Hope you’re having a great tuesday, everyone, ’cause it’s about to get just a little weirder.
Why? Because today’s hot sauce is one of the craziest yet. One that, as a lover of all things unusual in food, I absolutely could not pass up.
I didn’t find a lot of sauces at Challock Chilli Fest but the few that I did buy were all something special. And I’ve been waiting for the perfect time to unveil this one, in particular.
So, what exactly is it that’s on display today? It’s Karimix’s Teriyaki Wasabi Sauce:
An asian-style spicy sauce unique in its complete and utter lack of chilli.
Click on to find out what does go into it.
Rice vinegar, soy sauce (water, soybeans, wheat, salt), sugar, water, rapeseed oil, wasabi (horseradish, cornflour, mustard) 6%, teriyaki sauce (water, soybeans, wheat, salt, wine, sugar, vinegar, spices) 6%, mirin (water, fermented rice, maltose), sesame seed oil, spices, salt, stabilisers: xanthan gum & guar gum.
A long list of ingredients with several more nested inside, yet there’s a reason for that.
As the mirin’s “fermented rice” hints, it, the soy sauce and the teriyaki base are all things which have been fermented, prior to inclusion here. Each one has undergone a long process to become more than just the sum of its ingredients, so it makes sense to list each one as an ingredient of its own. Even if you are then legally required to list each one’s ingredients.
But there is one sub-list that I don’t approve of – The one for the wasabi. Wasabi should contain one ingredient and one ingredient only – Real wasabia japonica.
That’s not always possible, of course, since its heat-inducing compounds are highly volatile and often need to be contained in something else for preservation. But the fact that there’s no actual wasabi in this sauce’s wasabi paste, at all, is something of a travesty. An affront to the “wasabi” name.
Yet whether it contains the real root or not is not the only sign of a wasabi hot sauce’s quality. I’m still going to give it a taste and I’m going to keep an open mind, as I do so. It could still make something beautiful out of what it does contain.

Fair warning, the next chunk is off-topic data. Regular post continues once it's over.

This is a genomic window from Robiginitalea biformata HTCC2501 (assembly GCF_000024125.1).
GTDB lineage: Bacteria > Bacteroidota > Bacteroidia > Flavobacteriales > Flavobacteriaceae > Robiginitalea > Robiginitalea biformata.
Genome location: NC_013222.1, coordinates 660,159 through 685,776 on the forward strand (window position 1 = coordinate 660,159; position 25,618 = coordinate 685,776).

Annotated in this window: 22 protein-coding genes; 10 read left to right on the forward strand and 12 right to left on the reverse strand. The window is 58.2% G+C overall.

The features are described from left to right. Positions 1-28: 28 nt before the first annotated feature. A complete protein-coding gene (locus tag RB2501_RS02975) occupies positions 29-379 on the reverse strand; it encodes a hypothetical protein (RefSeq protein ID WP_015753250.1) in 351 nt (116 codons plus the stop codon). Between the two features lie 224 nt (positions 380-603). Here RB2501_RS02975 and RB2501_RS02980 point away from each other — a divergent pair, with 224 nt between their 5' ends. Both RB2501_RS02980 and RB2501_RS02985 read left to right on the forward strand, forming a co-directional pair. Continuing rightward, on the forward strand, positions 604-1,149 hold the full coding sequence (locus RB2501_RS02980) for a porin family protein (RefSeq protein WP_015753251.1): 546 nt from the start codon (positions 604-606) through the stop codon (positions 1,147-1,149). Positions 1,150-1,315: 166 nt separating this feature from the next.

The thin and glossy sauce that I get, however, most certainly isn’t the teriyaki that I know. Sweetness is all that it shares with the dark, soy-based Midnight 21 that acted as such a strong example of the genre.
No, this sauce plays up the rich and slightly nutty, light yet savoury qualities of its sesame and rapeseed content, taking the soy beans in a completely different direction and really playing up the earthy twang of its rhizome.
It may not be real wasabia japonica but it’s definitely the highlight of Karimix’s sauce and fans of anything but the fresh root will still recognise it as wasabi. It’s not the same as fresh horseradish in the slightest.
Add to that the silky, emulsified texture of an oil-blended sauce and a
that may be low and short-lived but is higher than any other non-chilli product that I’ve featured and today’s item gets a serious recommendation from me.
Not a recommendation for everyone, mind you, since you really will have to like wasabi and other asian flavours to enjoy it, but it’s a great sauce for those who do.
And, speaking of recommendations, this one came to me with a recommendation for use over chicken, cooked into stir-frys or mixed with more oil for a chinese-style dipping sauce or dressing. All great applications but the first two require a little caveat.
Wasabi, even when its fake, does not survive cooking very well. This is going to make a beautiful marinade and it’s going to cook into rice and noodles – Especially with bamboo shoots – equally impressively but you are going to have to add a little extra, once the heat is off, to get the full experience.
In short, those uses will take just a little bit more know-how than something like dipping spring rolls. Though they will make it worth the effort.
I am a lot more impressed by this sauce than than its ingredients and the lack of any flavour cues on the label had led me to expect. Well done Karimix!